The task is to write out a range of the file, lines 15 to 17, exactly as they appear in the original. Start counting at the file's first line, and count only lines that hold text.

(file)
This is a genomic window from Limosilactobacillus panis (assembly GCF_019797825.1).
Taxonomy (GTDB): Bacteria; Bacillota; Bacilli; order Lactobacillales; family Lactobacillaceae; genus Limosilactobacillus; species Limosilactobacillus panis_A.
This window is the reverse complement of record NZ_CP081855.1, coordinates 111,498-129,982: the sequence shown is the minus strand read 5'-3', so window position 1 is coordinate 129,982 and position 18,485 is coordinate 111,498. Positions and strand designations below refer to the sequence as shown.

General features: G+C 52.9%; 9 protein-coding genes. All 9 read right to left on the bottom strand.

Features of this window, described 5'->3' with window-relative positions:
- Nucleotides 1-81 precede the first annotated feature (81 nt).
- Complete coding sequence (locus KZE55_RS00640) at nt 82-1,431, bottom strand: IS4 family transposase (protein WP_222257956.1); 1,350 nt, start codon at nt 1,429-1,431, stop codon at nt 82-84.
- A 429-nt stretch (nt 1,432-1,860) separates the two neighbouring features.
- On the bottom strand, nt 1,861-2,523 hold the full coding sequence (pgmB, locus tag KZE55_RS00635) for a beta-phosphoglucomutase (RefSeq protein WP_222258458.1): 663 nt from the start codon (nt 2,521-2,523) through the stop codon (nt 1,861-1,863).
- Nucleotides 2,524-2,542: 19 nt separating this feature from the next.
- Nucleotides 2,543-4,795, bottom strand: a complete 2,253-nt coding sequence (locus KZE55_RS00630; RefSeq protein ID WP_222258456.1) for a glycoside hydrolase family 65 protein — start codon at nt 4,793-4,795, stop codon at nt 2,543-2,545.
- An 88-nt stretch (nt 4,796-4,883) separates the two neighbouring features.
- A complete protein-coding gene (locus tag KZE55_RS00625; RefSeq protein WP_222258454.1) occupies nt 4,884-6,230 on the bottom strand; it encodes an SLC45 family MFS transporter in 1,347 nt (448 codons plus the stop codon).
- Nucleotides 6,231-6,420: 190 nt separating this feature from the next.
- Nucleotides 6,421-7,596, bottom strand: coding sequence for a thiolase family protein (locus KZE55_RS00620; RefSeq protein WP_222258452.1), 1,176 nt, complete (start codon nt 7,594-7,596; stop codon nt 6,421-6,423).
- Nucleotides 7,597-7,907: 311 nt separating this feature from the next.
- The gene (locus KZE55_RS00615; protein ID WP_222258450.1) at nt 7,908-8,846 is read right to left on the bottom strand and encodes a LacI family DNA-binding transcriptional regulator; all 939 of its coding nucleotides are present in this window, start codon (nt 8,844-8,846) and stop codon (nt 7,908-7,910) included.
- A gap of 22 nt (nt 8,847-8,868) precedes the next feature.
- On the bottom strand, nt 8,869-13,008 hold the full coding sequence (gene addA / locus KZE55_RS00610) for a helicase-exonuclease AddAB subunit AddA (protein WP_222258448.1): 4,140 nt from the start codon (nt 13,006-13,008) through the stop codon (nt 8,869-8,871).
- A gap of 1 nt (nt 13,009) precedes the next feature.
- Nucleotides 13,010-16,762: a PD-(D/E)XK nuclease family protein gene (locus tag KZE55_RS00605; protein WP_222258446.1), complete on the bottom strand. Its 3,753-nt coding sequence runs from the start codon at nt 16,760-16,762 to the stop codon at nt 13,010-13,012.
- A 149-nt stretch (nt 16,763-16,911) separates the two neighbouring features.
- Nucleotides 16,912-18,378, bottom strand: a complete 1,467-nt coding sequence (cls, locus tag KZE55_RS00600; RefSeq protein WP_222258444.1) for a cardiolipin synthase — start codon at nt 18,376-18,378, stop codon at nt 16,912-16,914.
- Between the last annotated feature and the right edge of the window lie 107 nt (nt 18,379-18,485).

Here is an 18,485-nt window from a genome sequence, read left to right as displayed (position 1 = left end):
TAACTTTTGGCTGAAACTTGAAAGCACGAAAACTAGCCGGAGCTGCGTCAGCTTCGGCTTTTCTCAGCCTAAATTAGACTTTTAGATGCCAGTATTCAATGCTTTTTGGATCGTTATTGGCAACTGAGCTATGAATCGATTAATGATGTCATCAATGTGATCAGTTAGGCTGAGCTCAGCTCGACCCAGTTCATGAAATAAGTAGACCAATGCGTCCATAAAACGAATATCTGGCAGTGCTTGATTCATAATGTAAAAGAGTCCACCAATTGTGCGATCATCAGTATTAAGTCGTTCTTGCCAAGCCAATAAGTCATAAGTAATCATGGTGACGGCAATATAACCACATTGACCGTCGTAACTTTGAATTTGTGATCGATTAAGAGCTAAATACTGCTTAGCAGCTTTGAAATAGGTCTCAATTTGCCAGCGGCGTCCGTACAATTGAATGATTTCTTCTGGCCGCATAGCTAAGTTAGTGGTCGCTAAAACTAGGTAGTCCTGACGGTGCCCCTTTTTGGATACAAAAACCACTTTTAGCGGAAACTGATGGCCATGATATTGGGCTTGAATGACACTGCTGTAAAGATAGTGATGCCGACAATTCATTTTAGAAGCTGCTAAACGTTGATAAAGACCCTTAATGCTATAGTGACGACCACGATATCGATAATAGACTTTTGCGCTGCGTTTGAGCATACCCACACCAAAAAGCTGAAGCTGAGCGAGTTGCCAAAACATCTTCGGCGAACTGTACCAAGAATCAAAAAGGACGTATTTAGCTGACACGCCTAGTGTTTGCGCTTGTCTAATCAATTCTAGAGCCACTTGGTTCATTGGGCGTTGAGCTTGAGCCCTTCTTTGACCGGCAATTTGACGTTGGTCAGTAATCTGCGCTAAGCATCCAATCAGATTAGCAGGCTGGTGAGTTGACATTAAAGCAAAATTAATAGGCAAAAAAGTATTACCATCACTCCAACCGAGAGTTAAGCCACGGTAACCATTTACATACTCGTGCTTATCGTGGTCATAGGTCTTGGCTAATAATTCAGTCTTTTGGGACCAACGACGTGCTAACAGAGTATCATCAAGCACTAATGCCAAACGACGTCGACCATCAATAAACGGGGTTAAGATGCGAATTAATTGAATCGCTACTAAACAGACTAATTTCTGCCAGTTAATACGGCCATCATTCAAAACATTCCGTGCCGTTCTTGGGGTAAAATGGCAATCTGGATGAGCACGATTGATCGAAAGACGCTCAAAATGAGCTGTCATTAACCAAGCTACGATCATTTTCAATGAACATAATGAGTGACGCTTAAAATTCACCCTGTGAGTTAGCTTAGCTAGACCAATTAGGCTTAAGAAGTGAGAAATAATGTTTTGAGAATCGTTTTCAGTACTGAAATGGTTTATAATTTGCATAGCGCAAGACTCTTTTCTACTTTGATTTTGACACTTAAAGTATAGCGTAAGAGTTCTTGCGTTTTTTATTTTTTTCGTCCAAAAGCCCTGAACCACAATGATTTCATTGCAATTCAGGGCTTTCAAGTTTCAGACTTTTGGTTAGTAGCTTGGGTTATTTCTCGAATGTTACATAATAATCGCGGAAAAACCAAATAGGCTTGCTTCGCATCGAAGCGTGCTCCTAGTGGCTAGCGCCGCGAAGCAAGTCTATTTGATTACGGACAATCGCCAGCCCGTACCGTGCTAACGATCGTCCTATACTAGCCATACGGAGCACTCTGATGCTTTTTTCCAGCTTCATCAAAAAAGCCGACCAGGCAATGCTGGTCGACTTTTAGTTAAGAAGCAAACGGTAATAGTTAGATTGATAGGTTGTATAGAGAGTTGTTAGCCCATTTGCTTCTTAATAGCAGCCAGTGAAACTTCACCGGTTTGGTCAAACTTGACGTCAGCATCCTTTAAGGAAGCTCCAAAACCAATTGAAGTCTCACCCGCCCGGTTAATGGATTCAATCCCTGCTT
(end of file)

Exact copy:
- Nucleotides 6,421-7,596, bottom strand: coding sequence for a thiolase family protein (locus KZE55_RS00620; RefSeq protein WP_222258452.1), 1,176 nt, complete (start codon nt 7,594-7,596; stop codon nt 6,421-6,423).
- Nucleotides 7,597-7,907: 311 nt separating this feature from the next.
- The gene (locus KZE55_RS00615; protein ID WP_222258450.1) at nt 7,908-8,846 is read right to left on the bottom strand and encodes a LacI family DNA-binding transcriptional regulator; all 939 of its coding nucleotides are present in this window, start codon (nt 8,844-8,846) and stop codon (nt 7,908-7,910) included.